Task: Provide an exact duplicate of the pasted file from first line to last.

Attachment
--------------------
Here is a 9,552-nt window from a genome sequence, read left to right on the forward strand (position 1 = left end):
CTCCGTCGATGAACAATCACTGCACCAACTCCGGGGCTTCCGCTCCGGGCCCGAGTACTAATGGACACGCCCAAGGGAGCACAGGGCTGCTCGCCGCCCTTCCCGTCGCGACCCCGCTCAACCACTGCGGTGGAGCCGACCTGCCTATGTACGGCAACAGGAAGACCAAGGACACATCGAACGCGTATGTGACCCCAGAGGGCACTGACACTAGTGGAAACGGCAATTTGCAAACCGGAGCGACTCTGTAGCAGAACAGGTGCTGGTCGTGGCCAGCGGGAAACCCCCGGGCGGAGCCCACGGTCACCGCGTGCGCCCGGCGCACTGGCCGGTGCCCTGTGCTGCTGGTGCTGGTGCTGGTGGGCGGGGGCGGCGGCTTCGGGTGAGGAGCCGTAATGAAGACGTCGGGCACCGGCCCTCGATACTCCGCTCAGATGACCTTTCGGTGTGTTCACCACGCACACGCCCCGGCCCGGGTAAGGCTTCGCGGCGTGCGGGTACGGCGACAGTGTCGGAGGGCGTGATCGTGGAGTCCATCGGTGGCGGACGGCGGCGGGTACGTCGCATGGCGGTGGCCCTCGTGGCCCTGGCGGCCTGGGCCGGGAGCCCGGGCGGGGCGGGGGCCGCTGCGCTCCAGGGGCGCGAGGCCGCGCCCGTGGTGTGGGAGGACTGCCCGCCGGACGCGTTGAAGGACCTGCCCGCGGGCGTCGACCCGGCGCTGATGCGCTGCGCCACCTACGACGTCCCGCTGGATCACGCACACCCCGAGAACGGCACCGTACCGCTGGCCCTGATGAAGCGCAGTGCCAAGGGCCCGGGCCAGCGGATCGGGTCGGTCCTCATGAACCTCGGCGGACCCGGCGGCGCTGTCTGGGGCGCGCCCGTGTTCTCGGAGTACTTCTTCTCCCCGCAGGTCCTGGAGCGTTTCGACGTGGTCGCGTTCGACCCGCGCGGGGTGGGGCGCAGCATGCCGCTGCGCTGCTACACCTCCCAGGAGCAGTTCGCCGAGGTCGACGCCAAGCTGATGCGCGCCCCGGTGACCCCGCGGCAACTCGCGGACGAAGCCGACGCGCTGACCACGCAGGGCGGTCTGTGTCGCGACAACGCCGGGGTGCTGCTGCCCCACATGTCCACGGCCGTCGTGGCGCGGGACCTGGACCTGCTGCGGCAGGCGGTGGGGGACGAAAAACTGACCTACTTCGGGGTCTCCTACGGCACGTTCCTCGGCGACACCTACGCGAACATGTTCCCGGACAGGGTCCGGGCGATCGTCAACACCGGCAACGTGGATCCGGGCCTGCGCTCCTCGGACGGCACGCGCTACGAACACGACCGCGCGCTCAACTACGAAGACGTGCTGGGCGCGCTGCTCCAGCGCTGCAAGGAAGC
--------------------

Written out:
Here is a 9,552-nt window from a genome sequence, read left to right on the forward strand (position 1 = left end):
CTCCGTCGATGAACAATCACTGCACCAACTCCGGGGCTTCCGCTCCGGGCCCGAGTACTAATGGACACGCCCAAGGGAGCACAGGGCTGCTCGCCGCCCTTCCCGTCGCGACCCCGCTCAACCACTGCGGTGGAGCCGACCTGCCTATGTACGGCAACAGGAAGACCAAGGACACATCGAACGCGTATGTGACCCCAGAGGGCACTGACACTAGTGGAAACGGCAATTTGCAAACCGGAGCGACTCTGTAGCAGAACAGGTGCTGGTCGTGGCCAGCGGGAAACCCCCGGGCGGAGCCCACGGTCACCGCGTGCGCCCGGCGCACTGGCCGGTGCCCTGTGCTGCTGGTGCTGGTGCTGGTGGGCGGGGGCGGCGGCTTCGGGTGAGGAGCCGTAATGAAGACGTCGGGCACCGGCCCTCGATACTCCGCTCAGATGACCTTTCGGTGTGTTCACCACGCACACGCCCCGGCCCGGGTAAGGCTTCGCGGCGTGCGGGTACGGCGACAGTGTCGGAGGGCGTGATCGTGGAGTCCATCGGTGGCGGACGGCGGCGGGTACGTCGCATGGCGGTGGCCCTCGTGGCCCTGGCGGCCTGGGCCGGGAGCCCGGGCGGGGCGGGGGCCGCTGCGCTCCAGGGGCGCGAGGCCGCGCCCGTGGTGTGGGAGGACTGCCCGCCGGACGCGTTGAAGGACCTGCCCGCGGGCGTCGACCCGGCGCTGATGCGCTGCGCCACCTACGACGTCCCGCTGGATCACGCACACCCCGAGAACGGCACCGTACCGCTGGCCCTGATGAAGCGCAGTGCCAAGGGCCCGGGCCAGCGGATCGGGTCGGTCCTCATGAACCTCGGCGGACCCGGCGGCGCTGTCTGGGGCGCGCCCGTGTTCTCGGAGTACTTCTTCTCCCCGCAGGTCCTGGAGCGTTTCGACGTGGTCGCGTTCGACCCGCGCGGGGTGGGGCGCAGCATGCCGCTGCGCTGCTACACCTCCCAGGAGCAGTTCGCCGAGGTCGACGCCAAGCTGATGCGCGCCCCGGTGACCCCGCGGCAACTCGCGGACGAAGCCGACGCGCTGACCACGCAGGGCGGTCTGTGTCGCGACAACGCCGGGGTGCTGCTGCCCCACATGTCCACGGCCGTCGTGGCGCGGGACCTGGACCTGCTGCGGCAGGCGGTGGGGGACGAAAAACTGACCTACTTCGGGGTCTCCTACGGCACGTTCCTCGGCGACACCTACGCGAACATGTTCCCGGACAGGGTCCGGGCGATCGTCAACACCGGCAACGTGGATCCGGGCCTGCGCTCCTCGGACGGCACGCGCTACGAACACGACCGCGCGCTCAACTACGAAGACGTGCTGGGCGCGCTGCTCCAGCGCTGCAAGGAAGC